And more journalism groups and conferences are devoting time to this topic.
During the IRE panel, Garcia, along with Cristi Hegranes, chief executive officer and publisher of Global Press, shared how they bring a culture of safety to their newsrooms — Garcia, managing a regional newspaper, and Hegranes, leading independent news bureaus, staffed by local, women reporters, in some of the world’s least-covered places. I helped moderate the panel.
Below are six tips from my conversation with Garcia and Hegranes.
1. Make safety and security a priority and part of newsroom culture.
At Global Press, safety practices are part of daily newsroom operations instead of being a reactive response.
“It’s making sure that duty of care and security is alive every single day,” Hegranes said. “It’s not just something we talk about when an emergency happens. It’s part of how the newsroom operates. We very intentionally don’t have one person who’s like the director of security or the director of duty of care. Duty of care is written into every single person’s job description. Everyone is responsible for their own security, the security of their colleagues and the risk management of the organization.”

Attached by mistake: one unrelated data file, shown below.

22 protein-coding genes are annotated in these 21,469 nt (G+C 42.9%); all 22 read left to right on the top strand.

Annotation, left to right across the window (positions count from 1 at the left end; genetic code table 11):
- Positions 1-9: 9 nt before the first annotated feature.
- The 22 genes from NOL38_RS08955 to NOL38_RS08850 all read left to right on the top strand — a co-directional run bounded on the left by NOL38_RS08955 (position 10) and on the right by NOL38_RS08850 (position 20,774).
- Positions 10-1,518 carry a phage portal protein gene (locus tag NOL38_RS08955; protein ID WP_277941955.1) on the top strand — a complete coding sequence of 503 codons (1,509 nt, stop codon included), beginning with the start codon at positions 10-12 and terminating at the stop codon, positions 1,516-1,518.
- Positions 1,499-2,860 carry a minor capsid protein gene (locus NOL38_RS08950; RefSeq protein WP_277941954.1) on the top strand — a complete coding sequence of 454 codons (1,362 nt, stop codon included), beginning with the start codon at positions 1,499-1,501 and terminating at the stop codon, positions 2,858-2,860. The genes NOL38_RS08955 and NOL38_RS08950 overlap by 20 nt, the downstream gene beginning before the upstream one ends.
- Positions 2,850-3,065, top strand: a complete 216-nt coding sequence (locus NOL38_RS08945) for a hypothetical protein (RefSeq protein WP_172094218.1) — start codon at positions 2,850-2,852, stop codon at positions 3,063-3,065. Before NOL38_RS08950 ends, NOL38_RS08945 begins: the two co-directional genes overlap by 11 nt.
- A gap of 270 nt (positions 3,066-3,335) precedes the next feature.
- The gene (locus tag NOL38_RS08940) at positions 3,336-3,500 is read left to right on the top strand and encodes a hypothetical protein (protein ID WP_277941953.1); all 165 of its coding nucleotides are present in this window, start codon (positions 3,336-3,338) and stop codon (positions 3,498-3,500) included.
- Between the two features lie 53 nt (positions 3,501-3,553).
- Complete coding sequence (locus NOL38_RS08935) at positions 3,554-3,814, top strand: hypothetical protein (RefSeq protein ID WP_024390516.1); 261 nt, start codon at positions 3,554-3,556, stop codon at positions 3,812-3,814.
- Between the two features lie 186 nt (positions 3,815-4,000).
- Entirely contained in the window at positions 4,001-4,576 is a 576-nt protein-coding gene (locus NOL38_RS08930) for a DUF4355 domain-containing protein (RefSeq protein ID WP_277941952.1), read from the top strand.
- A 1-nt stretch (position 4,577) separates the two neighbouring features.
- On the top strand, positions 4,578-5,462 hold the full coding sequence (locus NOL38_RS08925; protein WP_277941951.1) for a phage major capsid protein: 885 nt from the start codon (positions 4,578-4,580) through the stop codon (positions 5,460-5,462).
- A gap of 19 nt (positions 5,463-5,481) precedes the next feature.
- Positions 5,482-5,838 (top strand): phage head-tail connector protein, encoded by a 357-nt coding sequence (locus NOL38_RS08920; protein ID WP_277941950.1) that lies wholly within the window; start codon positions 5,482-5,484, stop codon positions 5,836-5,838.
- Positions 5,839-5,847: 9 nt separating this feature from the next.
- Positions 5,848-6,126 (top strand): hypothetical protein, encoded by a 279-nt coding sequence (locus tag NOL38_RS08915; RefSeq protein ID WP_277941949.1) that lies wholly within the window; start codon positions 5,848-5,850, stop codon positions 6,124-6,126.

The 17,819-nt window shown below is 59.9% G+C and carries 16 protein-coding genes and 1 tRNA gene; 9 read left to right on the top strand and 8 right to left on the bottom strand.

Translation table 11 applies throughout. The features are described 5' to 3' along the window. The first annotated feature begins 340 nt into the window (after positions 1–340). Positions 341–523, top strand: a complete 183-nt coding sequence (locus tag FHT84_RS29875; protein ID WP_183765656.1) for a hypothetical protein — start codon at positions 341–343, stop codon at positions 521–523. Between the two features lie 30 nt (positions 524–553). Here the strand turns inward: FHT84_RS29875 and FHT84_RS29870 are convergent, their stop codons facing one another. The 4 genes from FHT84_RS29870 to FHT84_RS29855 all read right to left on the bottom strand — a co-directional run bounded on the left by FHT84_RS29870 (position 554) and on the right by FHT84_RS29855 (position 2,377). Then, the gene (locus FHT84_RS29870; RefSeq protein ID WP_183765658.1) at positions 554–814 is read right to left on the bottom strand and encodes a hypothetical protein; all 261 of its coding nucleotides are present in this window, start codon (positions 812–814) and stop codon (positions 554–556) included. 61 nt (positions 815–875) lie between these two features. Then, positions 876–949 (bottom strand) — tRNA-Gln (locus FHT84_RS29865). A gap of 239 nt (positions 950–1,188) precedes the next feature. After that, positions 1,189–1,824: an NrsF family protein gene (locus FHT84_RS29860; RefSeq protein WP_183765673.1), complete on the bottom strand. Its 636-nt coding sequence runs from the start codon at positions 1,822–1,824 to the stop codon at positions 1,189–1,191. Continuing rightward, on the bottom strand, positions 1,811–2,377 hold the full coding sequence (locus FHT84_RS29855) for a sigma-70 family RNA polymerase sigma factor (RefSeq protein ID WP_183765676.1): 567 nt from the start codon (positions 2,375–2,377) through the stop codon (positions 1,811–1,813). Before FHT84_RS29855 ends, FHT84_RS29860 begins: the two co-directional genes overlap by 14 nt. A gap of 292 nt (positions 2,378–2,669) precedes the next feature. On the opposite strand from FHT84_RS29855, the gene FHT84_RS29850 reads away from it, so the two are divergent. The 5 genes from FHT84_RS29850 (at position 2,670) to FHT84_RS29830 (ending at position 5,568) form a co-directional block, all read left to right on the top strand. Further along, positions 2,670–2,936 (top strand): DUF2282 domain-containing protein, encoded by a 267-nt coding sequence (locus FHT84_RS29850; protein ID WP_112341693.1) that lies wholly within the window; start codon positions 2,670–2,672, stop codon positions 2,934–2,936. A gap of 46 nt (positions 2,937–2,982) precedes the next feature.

2. Invest in mental health.
“There is oftentimes a misconception of like, ‘Oh, you have to be one of like those big newsrooms in order to afford resources for your reporter.’ And that’s false. We all need to stop believing that because there are so many resources,” Hegranes said.
At Global Press, 3% of every dollar they raise goes toward duty of care. Hegranes shared the three components of wellness at Global Press: